edited by Nancy Rose Hunt and Hubertus Büschel
Duke University Press, 2024
eISBN: 978-1-4780-5932-5 | Paper: 978-1-4780-3034-8 | Cloth: 978-1-4780-2611-2
Library of Congress Classification RC451.A35P79 2024

Psychiatric Contours investigates new histories of psychiatry, derangement, and agitated subjectivities in colonial and decolonizing Africa. The volume lets the multivalent term madness broaden perception, well beyond the psychiatric. Many chapters detect the mad or the psychiatric in unhinged persons, frantic collectives, and distressing situations. Others investigate individuals suffering from miscategorization. A key Foucauldian word, vivacity, illuminates how madness aligns with pathology, creativity, turbulence, and psychopolitics. The archives, patient-authored or not, speak to furies and fantasies inside asylums, colonial institutions, decolonizing missions, and slave ships. The frayed edges of politicized deliria open up the senses and optics of psychiatry’s history in Africa far beyond clinical spaces and classification. The volume also proposes fresh concepts, notably the vernacular, to suggest how to work with emic clues in a granular fashion and telescope the psychiatric within histories of madness. With chapters stretching across much of ex-British and ex-French colonial Africa, Psychiatric Contours attends to the words, autobiographies, and hallucinations of the stigmatized and afflicted as well as of the powerful. Expatriate psychiatrists with cameras, prying authorities, fearful missionaries, and colonial anthropologists enter these readings beside patients, asylums, and boarding schools via research on possession “hysteria” and schizophrenia. In brief, this book demonstrates novel ways of writing not only medical history but all subaltern and global histories.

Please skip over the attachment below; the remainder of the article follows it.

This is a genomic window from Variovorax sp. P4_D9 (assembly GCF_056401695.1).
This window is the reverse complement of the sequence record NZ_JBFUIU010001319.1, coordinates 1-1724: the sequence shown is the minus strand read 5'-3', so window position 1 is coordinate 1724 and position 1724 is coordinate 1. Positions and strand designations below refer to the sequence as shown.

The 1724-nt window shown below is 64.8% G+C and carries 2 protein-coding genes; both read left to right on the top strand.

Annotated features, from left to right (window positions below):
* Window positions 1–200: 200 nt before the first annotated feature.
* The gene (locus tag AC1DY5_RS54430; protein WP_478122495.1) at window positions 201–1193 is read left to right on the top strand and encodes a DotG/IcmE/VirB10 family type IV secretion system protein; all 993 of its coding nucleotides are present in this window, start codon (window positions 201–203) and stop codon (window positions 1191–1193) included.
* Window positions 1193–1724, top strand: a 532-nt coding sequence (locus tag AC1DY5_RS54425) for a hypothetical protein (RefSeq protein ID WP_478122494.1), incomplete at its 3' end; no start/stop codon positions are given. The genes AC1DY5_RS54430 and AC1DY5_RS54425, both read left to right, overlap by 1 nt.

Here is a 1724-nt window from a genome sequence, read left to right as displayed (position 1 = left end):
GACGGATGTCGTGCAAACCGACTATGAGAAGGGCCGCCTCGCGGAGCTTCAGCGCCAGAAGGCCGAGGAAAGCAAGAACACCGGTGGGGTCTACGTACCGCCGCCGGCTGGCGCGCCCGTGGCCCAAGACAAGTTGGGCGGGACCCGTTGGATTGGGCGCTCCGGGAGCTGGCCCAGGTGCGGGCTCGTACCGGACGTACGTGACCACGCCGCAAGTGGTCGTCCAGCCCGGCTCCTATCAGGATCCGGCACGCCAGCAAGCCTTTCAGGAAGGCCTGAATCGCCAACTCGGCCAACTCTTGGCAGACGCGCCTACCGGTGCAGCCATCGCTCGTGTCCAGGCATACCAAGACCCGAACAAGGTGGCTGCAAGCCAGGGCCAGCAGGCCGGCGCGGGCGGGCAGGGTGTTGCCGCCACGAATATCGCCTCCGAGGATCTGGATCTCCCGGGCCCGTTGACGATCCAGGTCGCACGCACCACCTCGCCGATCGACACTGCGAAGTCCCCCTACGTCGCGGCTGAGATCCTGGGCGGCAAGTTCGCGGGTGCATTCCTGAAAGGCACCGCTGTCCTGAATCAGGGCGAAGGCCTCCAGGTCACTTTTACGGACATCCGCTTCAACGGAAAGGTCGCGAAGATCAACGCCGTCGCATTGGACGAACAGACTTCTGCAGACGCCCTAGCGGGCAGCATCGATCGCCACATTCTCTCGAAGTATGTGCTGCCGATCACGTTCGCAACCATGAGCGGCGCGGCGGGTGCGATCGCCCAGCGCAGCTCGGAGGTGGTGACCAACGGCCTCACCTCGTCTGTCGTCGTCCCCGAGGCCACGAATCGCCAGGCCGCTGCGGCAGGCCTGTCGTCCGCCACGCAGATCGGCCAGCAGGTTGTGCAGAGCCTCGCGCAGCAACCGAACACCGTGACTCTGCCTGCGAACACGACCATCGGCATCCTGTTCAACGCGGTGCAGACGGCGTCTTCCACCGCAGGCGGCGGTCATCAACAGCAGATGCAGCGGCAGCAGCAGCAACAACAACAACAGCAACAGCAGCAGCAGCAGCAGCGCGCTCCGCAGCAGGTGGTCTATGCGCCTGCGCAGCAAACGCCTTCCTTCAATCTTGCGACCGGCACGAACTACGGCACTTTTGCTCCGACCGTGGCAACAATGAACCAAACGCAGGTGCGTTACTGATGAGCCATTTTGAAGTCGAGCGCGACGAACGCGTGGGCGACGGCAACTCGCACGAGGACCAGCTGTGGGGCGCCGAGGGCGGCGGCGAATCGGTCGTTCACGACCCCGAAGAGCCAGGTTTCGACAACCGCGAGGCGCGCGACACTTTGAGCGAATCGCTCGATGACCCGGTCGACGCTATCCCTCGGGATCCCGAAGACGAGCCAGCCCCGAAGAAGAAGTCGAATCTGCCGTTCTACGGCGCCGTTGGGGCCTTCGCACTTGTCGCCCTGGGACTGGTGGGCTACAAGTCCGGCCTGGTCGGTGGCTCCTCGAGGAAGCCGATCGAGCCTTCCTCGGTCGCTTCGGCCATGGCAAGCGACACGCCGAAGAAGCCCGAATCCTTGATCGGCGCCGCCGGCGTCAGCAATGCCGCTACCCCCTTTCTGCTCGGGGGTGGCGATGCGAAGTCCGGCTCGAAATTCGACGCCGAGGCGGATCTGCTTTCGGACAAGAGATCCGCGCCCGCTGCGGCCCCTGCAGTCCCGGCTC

Contributors. Hubertus Büschel, Raphaël Gallien, Matthew M. Heaton, Richard Hölzl, Nancy Rose Hunt, Richard C. Keller, Sloan Mahone, Nana Osei Quarshie, Jonathan Sadowsky, Romain Tiquet

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